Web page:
A country of approximately 22,000,000 thrown into two-hundred-year isolation. What sounds like a far-flung movie plot line was in fact a harsh reality for the people living in Japan between the 17th and 19th Centuries.
This all came about in 1635, when the Japanese government enacted the Sakoku Edict in an attempt to eliminate foreign influences. What would lead a government to go to such an extreme measure?
Understanding the pathology of three significant Japanese leaders is essential to comprehend the circumstances that led to the Sakoku Edict. These leaders all held power during the Sengoku period, also known as the “warring states” era, which stretched from 1467 to 1615 and was characterized by an almost perpetual civil war in Japan.
The world of the 16th century was rapidly expanding. Trade channels were bustling, Europe had entered the Age of Discovery, and Spanish and Portuguese merchants were busy bringing new commodities into Japan, including clocks, glasses, and, most significantly, weapons. With them, they also brought something much more insidious: Christianity.
Francis Xavier was one of the most notable Christian missionaries who traveled with trading fleets to Japan, seeking to “enlighten” the Japanese. Oda who was not a shogun (military leader, who in these times held more power than the emperor) but still wielded great power was able to offer protection to Christian missionaries like Xavier. Oda never converted to Christianity, so you might wonder why he would go to lengths to protect them.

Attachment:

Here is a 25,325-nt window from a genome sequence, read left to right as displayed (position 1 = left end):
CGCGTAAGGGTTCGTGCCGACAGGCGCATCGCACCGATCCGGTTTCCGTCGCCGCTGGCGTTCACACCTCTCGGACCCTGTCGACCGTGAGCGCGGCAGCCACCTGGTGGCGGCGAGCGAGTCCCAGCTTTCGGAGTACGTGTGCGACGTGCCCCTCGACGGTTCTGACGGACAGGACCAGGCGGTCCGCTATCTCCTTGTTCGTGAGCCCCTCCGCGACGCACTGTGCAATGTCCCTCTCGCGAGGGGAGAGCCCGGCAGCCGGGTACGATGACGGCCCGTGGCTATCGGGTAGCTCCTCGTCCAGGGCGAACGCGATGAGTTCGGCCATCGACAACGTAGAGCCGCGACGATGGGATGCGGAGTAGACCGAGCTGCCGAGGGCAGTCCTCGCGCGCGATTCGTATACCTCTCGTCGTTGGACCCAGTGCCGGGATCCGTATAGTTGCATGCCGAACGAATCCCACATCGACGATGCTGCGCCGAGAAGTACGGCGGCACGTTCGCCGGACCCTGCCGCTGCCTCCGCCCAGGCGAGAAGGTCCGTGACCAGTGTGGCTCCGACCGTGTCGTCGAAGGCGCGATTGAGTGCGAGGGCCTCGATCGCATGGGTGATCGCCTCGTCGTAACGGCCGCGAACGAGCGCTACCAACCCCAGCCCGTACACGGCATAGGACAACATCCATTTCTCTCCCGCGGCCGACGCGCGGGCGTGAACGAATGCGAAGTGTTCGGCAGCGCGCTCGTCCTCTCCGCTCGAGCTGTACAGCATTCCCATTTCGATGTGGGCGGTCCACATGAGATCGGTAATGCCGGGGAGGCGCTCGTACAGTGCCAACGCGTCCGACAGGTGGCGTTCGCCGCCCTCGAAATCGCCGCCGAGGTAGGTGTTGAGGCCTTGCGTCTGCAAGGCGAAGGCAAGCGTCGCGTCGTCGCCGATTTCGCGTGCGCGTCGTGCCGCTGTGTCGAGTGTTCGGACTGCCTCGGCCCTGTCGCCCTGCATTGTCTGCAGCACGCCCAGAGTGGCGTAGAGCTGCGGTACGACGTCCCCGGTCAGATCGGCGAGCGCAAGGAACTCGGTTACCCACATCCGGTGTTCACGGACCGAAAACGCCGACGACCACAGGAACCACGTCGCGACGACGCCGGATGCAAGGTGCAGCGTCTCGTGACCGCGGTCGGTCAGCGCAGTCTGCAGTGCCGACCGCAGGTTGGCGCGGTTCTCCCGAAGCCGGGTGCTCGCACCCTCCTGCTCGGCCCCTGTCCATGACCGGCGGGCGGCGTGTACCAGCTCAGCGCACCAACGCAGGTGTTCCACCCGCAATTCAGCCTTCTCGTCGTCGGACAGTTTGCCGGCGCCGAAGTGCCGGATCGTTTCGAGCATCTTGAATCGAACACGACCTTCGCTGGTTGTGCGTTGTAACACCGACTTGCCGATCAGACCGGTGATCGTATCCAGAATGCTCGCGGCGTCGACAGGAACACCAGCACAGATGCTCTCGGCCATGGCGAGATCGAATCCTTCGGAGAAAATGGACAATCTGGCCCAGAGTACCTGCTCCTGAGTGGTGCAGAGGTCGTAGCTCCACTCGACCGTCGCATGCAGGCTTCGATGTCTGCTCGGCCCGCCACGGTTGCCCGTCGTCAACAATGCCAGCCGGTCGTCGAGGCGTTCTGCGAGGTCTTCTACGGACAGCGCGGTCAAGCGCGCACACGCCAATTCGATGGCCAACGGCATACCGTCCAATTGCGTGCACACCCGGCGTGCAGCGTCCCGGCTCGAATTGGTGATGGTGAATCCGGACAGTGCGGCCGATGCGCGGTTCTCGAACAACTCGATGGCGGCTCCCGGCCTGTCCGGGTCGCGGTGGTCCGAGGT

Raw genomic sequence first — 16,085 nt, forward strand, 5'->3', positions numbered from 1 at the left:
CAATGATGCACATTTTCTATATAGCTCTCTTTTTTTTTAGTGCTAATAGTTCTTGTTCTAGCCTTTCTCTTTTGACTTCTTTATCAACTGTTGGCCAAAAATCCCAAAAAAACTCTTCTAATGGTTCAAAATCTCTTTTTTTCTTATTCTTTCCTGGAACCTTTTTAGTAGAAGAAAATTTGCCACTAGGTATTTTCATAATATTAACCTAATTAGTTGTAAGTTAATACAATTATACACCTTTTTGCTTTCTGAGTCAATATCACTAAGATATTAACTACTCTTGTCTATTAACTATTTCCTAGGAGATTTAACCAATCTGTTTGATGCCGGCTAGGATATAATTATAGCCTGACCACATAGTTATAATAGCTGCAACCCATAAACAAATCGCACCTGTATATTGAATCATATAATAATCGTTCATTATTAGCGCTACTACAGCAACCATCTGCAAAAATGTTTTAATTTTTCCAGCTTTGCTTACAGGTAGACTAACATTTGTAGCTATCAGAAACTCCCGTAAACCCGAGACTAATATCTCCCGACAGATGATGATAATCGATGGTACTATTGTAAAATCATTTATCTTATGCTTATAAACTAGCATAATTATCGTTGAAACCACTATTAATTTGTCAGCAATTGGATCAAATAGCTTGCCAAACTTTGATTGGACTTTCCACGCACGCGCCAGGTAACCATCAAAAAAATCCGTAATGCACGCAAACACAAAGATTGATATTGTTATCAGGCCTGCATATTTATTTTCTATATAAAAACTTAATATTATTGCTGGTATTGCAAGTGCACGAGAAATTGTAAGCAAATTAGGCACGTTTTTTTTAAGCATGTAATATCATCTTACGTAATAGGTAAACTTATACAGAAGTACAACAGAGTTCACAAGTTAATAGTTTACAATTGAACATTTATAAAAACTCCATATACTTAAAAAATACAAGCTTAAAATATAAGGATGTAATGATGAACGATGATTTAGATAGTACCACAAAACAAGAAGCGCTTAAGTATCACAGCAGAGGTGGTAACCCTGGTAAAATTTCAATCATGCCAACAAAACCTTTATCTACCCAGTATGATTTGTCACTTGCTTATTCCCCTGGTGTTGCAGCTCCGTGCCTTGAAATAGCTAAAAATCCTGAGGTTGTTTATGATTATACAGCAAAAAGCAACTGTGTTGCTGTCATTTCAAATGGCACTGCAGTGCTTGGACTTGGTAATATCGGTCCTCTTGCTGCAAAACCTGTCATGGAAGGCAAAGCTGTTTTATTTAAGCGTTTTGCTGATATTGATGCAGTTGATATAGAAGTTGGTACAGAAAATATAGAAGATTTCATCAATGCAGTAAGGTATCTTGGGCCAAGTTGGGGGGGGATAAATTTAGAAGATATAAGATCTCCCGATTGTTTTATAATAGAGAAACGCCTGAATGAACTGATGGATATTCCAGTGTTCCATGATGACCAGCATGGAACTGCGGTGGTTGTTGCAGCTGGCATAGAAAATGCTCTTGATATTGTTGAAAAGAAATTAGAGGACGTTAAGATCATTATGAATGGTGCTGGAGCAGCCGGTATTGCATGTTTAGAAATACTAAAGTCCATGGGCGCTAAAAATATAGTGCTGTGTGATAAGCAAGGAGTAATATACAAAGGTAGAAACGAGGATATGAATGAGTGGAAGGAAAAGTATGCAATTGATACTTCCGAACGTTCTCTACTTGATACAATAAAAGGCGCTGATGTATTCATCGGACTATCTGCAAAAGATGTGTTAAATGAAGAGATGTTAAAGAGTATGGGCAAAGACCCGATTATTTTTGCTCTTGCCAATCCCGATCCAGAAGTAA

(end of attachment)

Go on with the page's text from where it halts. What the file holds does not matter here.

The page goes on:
His interest in religion was solely political. Buddhism was the prominent religion in Japan at the time and he understood that religion had a way of binding people together. If he could use Christianity in the same way that his rivals used Buddhism, then maybe he could rise to the top.
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By 1582 Oda was so close to doing the seemingly impossible and unifying Japan, a feat that had had not been accomplished in centuries. Just before he succeeded in his goal he was betrayed by his deputy and forced to commit suicide. This is where the second influential Japanese leader, Toyotomi Hideyoshi enters.
Moving closer to Sakoku
Toyotomi Hideyoshi was a follower of Nobunaga and upon his death acted swiftly launching a series of attacks that culminated with him defeating the Samurai general Akechi Mitsuhide. In doing this he completed his predecessor’s task of finally uniting Japan in 1582.
Toyotomi had earned his position, making his way up the ranks from humble origins. He was the son of an ashigaru (foot soldier), working his way to the position of a deputy to a prominent warlord.